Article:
In the last five years, supercomputers with thousands of nodes and over ten thousand processors have been deployed. Additionally, thousands of small clusters have been deployed worldwide. File systems and I/O has come a long way since the simple cross mounted NFS that was used with early clusters. File systems and I/O middleware have been developed and deployed for these supercomputers and clusters systems which have enabled bandwidths beyond ten gigabytes/sec and metadata performance beyond one thousand file inserts/sec. It is now possible to scale bandwidth, and there is competition in the scalable global parallel file systems market space through products that span the gamut from completely proprietary to open source. I/O Middleware is maturing which is enabling many applications to get good performance from the underlying file systems. Recently several new I/O R&D efforts have begun to try to address future needs in HPC file systems and I/O middlware. Efforts in the areas of:

  • Relaxation of POSIX Semantics for parallelism
  • Scalable metadata operations in a single directory
  • NFSv4 security and the pNFS effort to allow NFS to get more native file system

performance through separation of data and control which enables parallelism

  • I/O Middleware enhancements to enable dealing with small, overlapped, and

unaligned I/O

  • Tighter integration between high level I/O libraries and I/O middlware
  • Initial autonomic storage management
  • Sharing of global parallel file systems between multiple clusters
  • Initial active storage research

In the near future, sites will deploy supercomputers with tens of thousands or even hundreds of thousands of processors. Immense bandwidth, metadata, security, and management needs are emerging. Work flows for efficient complex science will begin to approach the exabyte range, and the ability to handle a more varied I/O workload including small to extremely large I/O operations, extremely high metadata activities, and multiple simultaneous workloads will be required. File systems will be so large that complete checks or rebuilds, entire tree walks, and other large operations will not be able HPC File Systems and Scalable I/O: Suggested Research and Development Topics for the fiscal 2005-2009 time frame to be contemplated. Management of these large storage systems will become increasingly difficult. To meet the demands posed by the future HPC environments, investment in R&D and standards work need to be undertaken. The following are key areas to consider investment in:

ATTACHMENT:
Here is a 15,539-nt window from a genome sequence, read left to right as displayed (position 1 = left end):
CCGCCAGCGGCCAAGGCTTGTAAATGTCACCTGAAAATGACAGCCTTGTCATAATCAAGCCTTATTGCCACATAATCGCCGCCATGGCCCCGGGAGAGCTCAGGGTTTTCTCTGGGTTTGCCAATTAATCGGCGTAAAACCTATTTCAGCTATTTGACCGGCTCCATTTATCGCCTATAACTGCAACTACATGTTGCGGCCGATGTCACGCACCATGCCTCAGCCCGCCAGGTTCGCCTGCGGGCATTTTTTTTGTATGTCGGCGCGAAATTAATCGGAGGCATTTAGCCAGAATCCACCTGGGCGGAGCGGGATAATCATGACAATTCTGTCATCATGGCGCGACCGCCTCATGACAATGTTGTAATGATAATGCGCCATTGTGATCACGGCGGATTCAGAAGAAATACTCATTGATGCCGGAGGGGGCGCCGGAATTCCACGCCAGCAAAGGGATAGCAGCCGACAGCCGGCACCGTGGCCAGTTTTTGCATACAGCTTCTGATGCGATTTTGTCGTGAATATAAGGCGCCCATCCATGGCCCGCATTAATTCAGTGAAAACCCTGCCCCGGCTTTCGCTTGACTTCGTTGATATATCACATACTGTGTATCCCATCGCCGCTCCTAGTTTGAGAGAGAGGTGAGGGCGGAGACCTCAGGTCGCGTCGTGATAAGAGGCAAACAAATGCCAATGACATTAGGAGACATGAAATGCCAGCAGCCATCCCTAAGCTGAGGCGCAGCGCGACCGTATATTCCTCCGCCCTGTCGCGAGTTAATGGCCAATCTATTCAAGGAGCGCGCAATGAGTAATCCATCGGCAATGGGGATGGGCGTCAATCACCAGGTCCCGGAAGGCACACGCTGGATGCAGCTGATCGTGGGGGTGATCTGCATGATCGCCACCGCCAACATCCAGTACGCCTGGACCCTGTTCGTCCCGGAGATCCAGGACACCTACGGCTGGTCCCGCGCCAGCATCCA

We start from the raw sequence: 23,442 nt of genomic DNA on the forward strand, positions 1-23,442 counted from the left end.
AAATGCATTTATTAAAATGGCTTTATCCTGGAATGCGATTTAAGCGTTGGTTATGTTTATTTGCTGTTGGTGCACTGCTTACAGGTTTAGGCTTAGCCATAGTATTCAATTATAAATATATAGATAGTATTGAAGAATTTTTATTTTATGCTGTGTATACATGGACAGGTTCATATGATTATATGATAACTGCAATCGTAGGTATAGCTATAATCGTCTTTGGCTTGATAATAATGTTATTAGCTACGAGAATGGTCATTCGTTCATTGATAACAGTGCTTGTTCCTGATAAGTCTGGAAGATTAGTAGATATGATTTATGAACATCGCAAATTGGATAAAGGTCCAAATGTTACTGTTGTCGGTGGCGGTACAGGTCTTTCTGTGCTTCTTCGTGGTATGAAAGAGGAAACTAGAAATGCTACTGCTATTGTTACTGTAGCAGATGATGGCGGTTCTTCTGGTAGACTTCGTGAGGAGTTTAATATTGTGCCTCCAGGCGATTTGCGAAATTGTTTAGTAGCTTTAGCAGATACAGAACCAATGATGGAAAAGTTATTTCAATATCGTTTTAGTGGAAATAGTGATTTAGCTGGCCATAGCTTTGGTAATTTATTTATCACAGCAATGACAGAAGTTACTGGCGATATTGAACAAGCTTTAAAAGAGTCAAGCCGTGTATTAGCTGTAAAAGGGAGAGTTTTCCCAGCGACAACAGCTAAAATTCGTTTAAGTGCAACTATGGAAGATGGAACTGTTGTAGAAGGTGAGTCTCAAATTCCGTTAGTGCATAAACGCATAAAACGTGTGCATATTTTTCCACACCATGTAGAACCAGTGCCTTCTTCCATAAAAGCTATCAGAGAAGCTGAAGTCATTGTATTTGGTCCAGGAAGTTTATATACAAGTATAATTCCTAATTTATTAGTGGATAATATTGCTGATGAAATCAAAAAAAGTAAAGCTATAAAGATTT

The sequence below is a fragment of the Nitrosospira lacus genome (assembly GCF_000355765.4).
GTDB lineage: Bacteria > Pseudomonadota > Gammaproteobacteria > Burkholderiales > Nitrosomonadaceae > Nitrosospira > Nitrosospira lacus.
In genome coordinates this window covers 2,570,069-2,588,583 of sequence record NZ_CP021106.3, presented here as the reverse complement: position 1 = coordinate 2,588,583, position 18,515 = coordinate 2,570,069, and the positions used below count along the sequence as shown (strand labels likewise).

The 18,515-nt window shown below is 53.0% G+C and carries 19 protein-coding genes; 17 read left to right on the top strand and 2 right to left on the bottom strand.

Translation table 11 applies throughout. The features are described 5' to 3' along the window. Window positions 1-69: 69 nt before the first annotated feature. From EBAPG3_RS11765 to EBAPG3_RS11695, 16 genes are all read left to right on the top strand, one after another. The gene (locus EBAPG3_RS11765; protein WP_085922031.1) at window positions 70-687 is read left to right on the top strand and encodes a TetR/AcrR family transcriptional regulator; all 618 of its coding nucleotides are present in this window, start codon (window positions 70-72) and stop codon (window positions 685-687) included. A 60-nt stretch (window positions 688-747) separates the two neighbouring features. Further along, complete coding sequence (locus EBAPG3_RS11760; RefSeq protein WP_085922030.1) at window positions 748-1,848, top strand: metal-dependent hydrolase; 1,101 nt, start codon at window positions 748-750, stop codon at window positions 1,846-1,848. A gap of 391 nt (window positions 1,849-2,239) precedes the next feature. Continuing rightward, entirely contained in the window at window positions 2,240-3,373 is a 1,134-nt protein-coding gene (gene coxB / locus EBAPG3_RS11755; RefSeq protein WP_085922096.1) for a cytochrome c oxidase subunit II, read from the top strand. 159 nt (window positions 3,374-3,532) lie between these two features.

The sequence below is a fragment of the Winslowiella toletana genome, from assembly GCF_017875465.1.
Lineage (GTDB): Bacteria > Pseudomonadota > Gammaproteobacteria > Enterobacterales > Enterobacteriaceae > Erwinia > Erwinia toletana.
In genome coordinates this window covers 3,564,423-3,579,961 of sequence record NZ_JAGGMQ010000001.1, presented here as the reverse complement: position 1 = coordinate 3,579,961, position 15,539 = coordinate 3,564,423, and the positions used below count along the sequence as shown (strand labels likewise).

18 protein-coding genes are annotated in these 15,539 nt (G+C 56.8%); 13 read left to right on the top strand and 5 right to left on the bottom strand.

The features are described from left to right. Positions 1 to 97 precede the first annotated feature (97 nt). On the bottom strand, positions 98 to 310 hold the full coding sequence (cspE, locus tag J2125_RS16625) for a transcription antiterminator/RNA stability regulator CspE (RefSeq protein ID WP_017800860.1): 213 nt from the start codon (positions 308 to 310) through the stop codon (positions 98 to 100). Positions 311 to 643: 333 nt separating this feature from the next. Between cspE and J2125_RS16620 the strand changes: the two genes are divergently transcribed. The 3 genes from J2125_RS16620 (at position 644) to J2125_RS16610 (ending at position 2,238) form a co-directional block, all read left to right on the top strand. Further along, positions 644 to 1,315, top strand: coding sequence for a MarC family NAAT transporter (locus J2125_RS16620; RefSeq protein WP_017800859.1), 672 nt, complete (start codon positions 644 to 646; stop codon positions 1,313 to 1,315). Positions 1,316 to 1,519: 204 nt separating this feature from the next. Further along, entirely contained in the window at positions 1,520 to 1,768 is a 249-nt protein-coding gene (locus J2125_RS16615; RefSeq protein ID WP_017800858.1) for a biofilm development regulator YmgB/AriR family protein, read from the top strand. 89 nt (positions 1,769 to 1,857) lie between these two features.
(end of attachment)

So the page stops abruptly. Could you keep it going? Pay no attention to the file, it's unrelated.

• Scaling of metadata , security, reliability, availability, and management to deal

with the enormity of future systems

  • Enhancements in the POSIX I/O API and I/O middleware in the areas of ordering,

coherence, alternate metadata operations, shared file descriptors, locking schemes, and portability of hinting for layouts and other information.

  • Support for machine architectures which do not have full operating systems on

each node and exploitation of hierarchies of node types

  • Additional work in active storage concepts, including use in the LAN/SAN, WAN,

application integration, and object archives

  • Continued support for development and standards work on NFSv4 and pNFS
  • Tracing, Simulation, and benchmarking, including application realistic

benchmarking and simulation

  • New metadata layouts other than tree based directories

More focused and complete government investment needs to be made in the file systems and I/O middlware area of HPC, given its importance and its lack of sufficient funding levels in the past, compared to other elements of HPC. Scalable I/O is perhaps the most overlooked area of HPC R&D, and given the information generating capabilities being installed and contemplated, it is a mistake to continue to neglect this area of HPC. Many areas in need of new and continued investment in R&D and standardization in this crucial HPC I/O area have been summarized in this document.